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Facebook’s Privacy Policy Longer than the Constitution

Facebook is definitely having a time of it these days. Amidst broad criticism from users, officials, and advocates alike regarding their privacy policy — you know, the one that, by default, makes your information public for the roving eyes of third-party businesses and curious exes — the New York Times recently published an interesting piece (with infographics!) giving credence to why this is such a big problem.

As it turns out, Facebook’s Privacy Policy, as of this year, is now longer than the U.S. Constitution without its amendments. 5830 words to be exact, versus the Constitution’s 4543. Comparing that to the just over 1000 words that existed in the policy back in 2005, that’s a 480% increase in complex language that details how your information is seen by the roughly 200 million people who use the site on a daily basis. Seriously? Imagine the energy it would take to navigate that policy to reach your ideal privacy setting. Especially when the Constitution itself is a constant source of study and debate, the comparison has some weight.

The Times writes:

The new opt-out settings certainly are complex. Facebook users who hope to make their personal information private should be prepared to spend a lot of time pressing a lot of buttons. To opt out of full disclosure of most information, it is necessary to click through more than 50 privacy buttons, which then require choosing among a total of more than 170 options.

Fair enough. But supposing one scholar or two does get through that labor of love that this clicking boxes “only my friends” or “only me” entails? They continue:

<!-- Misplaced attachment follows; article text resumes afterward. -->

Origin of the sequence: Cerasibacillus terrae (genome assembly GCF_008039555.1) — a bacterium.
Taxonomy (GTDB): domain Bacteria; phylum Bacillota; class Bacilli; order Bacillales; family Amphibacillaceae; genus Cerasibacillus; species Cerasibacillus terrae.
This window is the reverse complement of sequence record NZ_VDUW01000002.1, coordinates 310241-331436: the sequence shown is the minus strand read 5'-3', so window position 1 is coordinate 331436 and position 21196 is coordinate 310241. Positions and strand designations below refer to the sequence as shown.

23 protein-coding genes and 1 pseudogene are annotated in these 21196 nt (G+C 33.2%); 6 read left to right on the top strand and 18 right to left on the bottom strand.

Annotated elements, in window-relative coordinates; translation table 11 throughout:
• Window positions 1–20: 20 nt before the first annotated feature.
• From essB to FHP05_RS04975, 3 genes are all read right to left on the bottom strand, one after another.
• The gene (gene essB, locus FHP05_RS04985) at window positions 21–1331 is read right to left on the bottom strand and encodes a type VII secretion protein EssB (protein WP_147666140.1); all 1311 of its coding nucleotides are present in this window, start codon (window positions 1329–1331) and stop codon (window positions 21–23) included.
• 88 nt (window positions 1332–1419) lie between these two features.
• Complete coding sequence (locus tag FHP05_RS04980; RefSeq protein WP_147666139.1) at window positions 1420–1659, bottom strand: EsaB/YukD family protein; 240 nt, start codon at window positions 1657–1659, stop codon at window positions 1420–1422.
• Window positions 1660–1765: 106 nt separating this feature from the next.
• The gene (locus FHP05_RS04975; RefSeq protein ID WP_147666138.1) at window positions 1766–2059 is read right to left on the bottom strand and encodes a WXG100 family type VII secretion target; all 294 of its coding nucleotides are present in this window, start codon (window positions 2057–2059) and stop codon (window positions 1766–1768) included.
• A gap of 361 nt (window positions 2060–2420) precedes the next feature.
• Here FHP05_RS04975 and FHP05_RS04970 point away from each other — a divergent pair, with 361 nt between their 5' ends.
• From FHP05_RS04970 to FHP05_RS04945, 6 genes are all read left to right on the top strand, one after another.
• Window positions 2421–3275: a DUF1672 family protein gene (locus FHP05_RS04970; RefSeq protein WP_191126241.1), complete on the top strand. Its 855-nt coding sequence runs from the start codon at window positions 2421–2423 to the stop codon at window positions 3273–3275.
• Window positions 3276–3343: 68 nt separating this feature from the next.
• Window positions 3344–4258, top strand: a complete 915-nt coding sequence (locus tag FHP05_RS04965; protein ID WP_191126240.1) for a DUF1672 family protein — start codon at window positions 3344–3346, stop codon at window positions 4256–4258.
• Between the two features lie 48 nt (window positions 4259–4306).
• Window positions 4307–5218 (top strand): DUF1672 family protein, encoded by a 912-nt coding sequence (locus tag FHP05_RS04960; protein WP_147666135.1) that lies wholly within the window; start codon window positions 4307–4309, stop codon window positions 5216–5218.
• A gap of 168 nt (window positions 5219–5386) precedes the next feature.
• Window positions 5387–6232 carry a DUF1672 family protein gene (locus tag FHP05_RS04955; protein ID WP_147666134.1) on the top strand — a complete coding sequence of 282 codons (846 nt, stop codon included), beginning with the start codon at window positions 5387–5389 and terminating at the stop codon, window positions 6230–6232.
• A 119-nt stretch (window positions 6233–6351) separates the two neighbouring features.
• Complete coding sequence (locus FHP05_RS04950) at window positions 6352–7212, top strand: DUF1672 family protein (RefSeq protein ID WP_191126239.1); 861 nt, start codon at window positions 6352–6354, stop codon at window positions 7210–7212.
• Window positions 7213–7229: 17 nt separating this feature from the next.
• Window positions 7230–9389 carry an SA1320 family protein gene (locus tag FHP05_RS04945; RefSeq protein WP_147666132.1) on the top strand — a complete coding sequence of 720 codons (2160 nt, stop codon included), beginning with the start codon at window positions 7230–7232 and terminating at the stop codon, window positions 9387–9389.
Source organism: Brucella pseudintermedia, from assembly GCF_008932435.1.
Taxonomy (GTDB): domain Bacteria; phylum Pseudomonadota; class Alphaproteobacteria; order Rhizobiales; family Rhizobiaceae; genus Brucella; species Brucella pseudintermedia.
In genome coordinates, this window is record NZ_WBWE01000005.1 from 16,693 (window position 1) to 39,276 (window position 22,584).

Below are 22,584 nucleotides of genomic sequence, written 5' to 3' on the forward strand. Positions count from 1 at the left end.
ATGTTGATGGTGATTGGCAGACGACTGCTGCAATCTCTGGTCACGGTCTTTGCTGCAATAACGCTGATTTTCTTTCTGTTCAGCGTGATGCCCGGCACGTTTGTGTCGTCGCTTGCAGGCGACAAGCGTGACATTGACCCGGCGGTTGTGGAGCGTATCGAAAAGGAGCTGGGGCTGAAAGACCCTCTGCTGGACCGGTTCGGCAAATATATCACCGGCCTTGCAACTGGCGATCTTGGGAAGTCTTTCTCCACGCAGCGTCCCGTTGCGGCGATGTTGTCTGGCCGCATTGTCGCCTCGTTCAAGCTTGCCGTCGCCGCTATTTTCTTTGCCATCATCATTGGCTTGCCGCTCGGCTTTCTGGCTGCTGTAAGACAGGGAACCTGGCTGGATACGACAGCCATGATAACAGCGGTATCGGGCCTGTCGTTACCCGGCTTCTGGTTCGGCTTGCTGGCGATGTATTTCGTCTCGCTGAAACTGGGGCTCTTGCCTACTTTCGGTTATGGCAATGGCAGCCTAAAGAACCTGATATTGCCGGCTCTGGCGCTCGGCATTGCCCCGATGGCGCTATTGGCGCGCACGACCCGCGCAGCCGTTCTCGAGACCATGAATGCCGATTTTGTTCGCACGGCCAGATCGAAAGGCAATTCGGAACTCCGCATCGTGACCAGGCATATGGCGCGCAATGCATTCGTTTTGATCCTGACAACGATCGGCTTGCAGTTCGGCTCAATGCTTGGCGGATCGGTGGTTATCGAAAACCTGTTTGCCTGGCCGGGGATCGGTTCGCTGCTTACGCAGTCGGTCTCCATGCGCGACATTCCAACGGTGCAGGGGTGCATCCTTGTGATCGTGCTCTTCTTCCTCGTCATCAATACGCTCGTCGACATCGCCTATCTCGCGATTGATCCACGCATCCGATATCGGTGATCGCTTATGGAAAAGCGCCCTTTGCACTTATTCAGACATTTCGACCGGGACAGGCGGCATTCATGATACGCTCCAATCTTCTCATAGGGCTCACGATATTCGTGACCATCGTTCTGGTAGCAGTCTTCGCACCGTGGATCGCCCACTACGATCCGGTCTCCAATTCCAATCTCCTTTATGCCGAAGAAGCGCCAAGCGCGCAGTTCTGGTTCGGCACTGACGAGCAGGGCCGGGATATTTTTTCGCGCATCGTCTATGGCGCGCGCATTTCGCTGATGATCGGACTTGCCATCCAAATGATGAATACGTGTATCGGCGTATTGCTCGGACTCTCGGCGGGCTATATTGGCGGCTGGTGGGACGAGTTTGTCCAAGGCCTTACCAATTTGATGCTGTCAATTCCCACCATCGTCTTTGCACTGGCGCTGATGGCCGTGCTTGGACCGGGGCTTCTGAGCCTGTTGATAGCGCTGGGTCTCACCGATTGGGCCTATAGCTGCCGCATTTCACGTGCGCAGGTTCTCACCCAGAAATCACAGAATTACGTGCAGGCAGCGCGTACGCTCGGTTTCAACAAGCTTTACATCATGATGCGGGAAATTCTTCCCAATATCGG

Even if a user changes all the settings on the privacy section of the site, certain pieces of information will still be shared across the site unless a user takes further action. For example, under the Account Settings option, in the Facebook Ads tab, two options are automatically turned on to share some information with advertising networks and friends. Anyone who wants to keep this information private must uncheck the boxes in that tab.

And still, some information will no longer remain private because Facebook has also added a feature, called community pages, which automatically links personal data, like hometown or university, to topic pages for that town or university. The only way to disappear from those topic pages is to delete personal data from Facebook.

Curiouser and curiouser. However, it seems the folks at Facebook are willing to respond. This evening, at 4 PM Pacific this evening, they will be holding an all-hands meeting that, according to All Facebook, will “discuss the company’s overall privacy strategy according to sources inside the company.” Perhaps an “opt-in” policy that makes information private? It’s possible. In the meantime, you might want to get reading.

[via NYT, All Facebook]

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